The One Who Upholds All Things

by David McLemore October 11, 2018

A little over seven years ago, one phrase in the first chapter of the book of Hebrews grabbed my attention: “He upholds the universe by the word of his power.”

Seven years later, I still don’t know exactly what that means. My mind is too small to grasp it all. How does Jesus uphold the universe by the word of his power? The NIV puts it, “...sustaining all things by his powerful word.” That’s good, but less majestic. King James says, “...upholding all things by the word of his power.” Nearly the same as the ESV but, still, for as wonderfully poetic as the King James is, this still feels less other-worldly to me. It’s not just all things Jesus upholds. It’s the universe, and that word lifts me up above mere things into the cosmos. When thinking of such glory, we should rise so high.

Jesus is the one who upholds the universe.

What does it mean that Jesus upholds the universe? It means he’s got the whole world in his hands. He’s got the itty bitty baby in his hands. He’s got you and me brother in his hands. He’s got you and me sister in his hands. He’s got the whole world in his hands. All things included. The depths of the earth, the heights of the mountains, the valleys of the ocean, the brightness of the stars, the warmth of our sun and all others. Every planet, every comet, every galaxy swirl in his great, big, giant palms. Every tear of every child he bottles, keeping count of their tossings, one day to wipe every tear from their face with the hands that uphold the world and everything in it. He’s got the whole world in his hands, down to the tears our sorrows produce.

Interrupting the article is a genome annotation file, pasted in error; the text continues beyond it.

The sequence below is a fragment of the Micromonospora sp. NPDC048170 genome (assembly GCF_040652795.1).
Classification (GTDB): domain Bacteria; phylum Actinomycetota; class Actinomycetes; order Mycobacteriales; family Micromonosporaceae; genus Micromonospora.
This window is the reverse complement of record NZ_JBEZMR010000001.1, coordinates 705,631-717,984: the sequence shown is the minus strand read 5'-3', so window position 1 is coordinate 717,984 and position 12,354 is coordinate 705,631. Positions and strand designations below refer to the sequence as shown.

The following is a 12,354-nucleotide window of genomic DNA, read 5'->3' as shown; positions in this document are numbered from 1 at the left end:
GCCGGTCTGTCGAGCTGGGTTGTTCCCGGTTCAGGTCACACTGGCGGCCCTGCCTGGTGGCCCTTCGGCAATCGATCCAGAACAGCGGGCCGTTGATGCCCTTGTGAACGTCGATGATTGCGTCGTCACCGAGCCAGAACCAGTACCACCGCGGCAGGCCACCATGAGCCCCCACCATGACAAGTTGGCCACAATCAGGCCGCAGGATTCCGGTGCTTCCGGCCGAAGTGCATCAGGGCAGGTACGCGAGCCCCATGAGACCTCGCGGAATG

This upholding is not a mere Atlas-holding-the-world-on-his-shoulders statuesque model. It is softer, more flexible, flowing through the ages, going where it will, where it must. The NIV’s “sustaining” is the true meaning of the ESVs “upholding.” It’s an upholding that both supports and sustains. It’s an active upholding. As Chrysostom said, “a greater work than that of creation.” Bringing something into existence is one thing. Upholding and sustaining is quite another. One can be finished and left. One is finished yet never finished. And the only work Jesus is finished with is the finished work of the cross. Everything else is ongoing, constant, to the uttermost of time and season. Jesus rests from his atoning work, but not from his upholding work. He rests from the troubled breaths of the cross in his humanity, but not from the life-giving breaths of the savior is his divinity.

Charles Spurgeon warns us to “shade our eyes, for you cannot look upon this wondrous sight without being dazzled by it.” Dazzled! What last dazzled you? Do you even dazzle anymore? Children do. My two-year-old does nothing else. He’s continually dazzled. And the author means for us to be continually dazzled by this phrase. Jesus is so far above, so majestically glorious, that all the adverbs and adjectives in the world, should they be written about him, would with ink the ocean fill.

And were the skies of parchment made,
Were every stalk on earth a quill,
And every man a scribe by trade;
To write the love of God above
Would drain the ocean dry;
Nor could the scroll contain the whole,
Though stretched from sky to sky.
Dazzling, to be sure.

Jesus is the one who upholds the universe by the word of his power. Oh, the powerful word of Christ!

In the beginning was the Word, and the Word was with God, and the Word was God. He was in the beginning with God. All things were made through him, and without him was not any thing made that was made. In him was life, and the life was the light of men. The light shines in the darkness, and the darkness has not overcome it. (John 1:1-5)

If it were not for the upholding, sustaining power of Jesus, the world would fail. As John Calvin said, “All things would instantly come to nothing, were they not sustained by his power.” Christ upholds all things such that not one molecule fails to do it’s appointed task. Not one ant goes off course. Not one leaf withers and falls out of place. He upholds all things well.

And since he upholds such small things, he therefore also upholds such big things. He also, as Spurgeon reminds us, upholds me and you as well. “Surely, if Christ upholds all things He can uphold me. If the word of His power upholds earth and heaven, surely, that same word can uphold you, poor trembling heart, if you will trust him.”

Editor's Note: This post originally appeared at David's blog, Things of the Sort.